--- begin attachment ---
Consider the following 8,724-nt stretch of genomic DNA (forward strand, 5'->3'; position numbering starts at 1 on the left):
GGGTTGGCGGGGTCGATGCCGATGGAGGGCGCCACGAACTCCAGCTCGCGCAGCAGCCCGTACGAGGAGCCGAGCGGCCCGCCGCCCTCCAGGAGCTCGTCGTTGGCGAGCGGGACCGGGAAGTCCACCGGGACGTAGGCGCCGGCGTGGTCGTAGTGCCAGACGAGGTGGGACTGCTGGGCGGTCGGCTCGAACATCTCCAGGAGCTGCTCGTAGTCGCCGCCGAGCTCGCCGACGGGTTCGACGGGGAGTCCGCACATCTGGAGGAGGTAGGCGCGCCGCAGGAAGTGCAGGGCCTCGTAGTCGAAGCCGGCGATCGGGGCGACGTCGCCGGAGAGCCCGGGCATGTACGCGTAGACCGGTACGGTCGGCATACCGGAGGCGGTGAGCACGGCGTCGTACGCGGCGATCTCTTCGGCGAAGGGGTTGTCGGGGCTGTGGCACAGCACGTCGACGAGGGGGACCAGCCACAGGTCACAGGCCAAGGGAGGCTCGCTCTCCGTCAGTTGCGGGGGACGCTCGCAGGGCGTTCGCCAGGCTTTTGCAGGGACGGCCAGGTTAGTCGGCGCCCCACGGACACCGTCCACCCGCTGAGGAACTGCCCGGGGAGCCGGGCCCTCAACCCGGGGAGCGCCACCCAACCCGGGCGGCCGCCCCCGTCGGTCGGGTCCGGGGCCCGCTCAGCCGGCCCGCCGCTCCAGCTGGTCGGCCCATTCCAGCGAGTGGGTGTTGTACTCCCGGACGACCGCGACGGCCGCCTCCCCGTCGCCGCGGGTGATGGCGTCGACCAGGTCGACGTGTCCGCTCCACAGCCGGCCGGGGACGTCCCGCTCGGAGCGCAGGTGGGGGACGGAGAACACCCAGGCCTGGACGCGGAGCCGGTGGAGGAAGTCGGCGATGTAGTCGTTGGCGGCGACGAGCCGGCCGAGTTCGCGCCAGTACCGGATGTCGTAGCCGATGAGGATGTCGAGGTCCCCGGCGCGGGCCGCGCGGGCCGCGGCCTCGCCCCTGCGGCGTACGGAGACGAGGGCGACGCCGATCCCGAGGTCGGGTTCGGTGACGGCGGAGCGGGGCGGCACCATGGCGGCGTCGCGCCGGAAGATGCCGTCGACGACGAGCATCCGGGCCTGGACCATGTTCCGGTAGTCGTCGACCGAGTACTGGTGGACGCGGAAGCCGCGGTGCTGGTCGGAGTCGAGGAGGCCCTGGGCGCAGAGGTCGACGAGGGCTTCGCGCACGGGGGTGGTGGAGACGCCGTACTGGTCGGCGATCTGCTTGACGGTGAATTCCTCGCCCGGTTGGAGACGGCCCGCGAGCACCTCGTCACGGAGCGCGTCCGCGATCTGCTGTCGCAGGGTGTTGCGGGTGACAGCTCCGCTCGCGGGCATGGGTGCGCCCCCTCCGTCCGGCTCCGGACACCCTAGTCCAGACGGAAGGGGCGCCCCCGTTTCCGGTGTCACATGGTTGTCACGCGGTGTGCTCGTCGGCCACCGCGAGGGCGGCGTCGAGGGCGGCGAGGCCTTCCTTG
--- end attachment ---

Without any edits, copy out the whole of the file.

Consider the following 8,724-nt stretch of genomic DNA (forward strand, 5'->3'; position numbering starts at 1 on the left):
GGGTTGGCGGGGTCGATGCCGATGGAGGGCGCCACGAACTCCAGCTCGCGCAGCAGCCCGTACGAGGAGCCGAGCGGCCCGCCGCCCTCCAGGAGCTCGTCGTTGGCGAGCGGGACCGGGAAGTCCACCGGGACGTAGGCGCCGGCGTGGTCGTAGTGCCAGACGAGGTGGGACTGCTGGGCGGTCGGCTCGAACATCTCCAGGAGCTGCTCGTAGTCGCCGCCGAGCTCGCCGACGGGTTCGACGGGGAGTCCGCACATCTGGAGGAGGTAGGCGCGCCGCAGGAAGTGCAGGGCCTCGTAGTCGAAGCCGGCGATCGGGGCGACGTCGCCGGAGAGCCCGGGCATGTACGCGTAGACCGGTACGGTCGGCATACCGGAGGCGGTGAGCACGGCGTCGTACGCGGCGATCTCTTCGGCGAAGGGGTTGTCGGGGCTGTGGCACAGCACGTCGACGAGGGGGACCAGCCACAGGTCACAGGCCAAGGGAGGCTCGCTCTCCGTCAGTTGCGGGGGACGCTCGCAGGGCGTTCGCCAGGCTTTTGCAGGGACGGCCAGGTTAGTCGGCGCCCCACGGACACCGTCCACCCGCTGAGGAACTGCCCGGGGAGCCGGGCCCTCAACCCGGGGAGCGCCACCCAACCCGGGCGGCCGCCCCCGTCGGTCGGGTCCGGGGCCCGCTCAGCCGGCCCGCCGCTCCAGCTGGTCGGCCCATTCCAGCGAGTGGGTGTTGTACTCCCGGACGACCGCGACGGCCGCCTCCCCGTCGCCGCGGGTGATGGCGTCGACCAGGTCGACGTGTCCGCTCCACAGCCGGCCGGGGACGTCCCGCTCGGAGCGCAGGTGGGGGACGGAGAACACCCAGGCCTGGACGCGGAGCCGGTGGAGGAAGTCGGCGATGTAGTCGTTGGCGGCGACGAGCCGGCCGAGTTCGCGCCAGTACCGGATGTCGTAGCCGATGAGGATGTCGAGGTCCCCGGCGCGGGCCGCGCGGGCCGCGGCCTCGCCCCTGCGGCGTACGGAGACGAGGGCGACGCCGATCCCGAGGTCGGGTTCGGTGACGGCGGAGCGGGGCGGCACCATGGCGGCGTCGCGCCGGAAGATGCCGTCGACGACGAGCATCCGGGCCTGGACCATGTTCCGGTAGTCGTCGACCGAGTACTGGTGGACGCGGAAGCCGCGGTGCTGGTCGGAGTCGAGGAGGCCCTGGGCGCAGAGGTCGACGAGGGCTTCGCGCACGGGGGTGGTGGAGACGCCGTACTGGTCGGCGATCTGCTTGACGGTGAATTCCTCGCCCGGTTGGAGACGGCCCGCGAGCACCTCGTCACGGAGCGCGTCCGCGATCTGCTGTCGCAGGGTGTTGCGGGTGACAGCTCCGCTCGCGGGCATGGGTGCGCCCCCTCCGTCCGGCTCCGGACACCCTAGTCCAGACGGAAGGGGCGCCCCCGTTTCCGGTGTCACATGGTTGTCACGCGGTGTGCTCGTCGGCCACCGCGAGGGCGGCGTCGAGGGCGGCGAGGCCTTCCTTG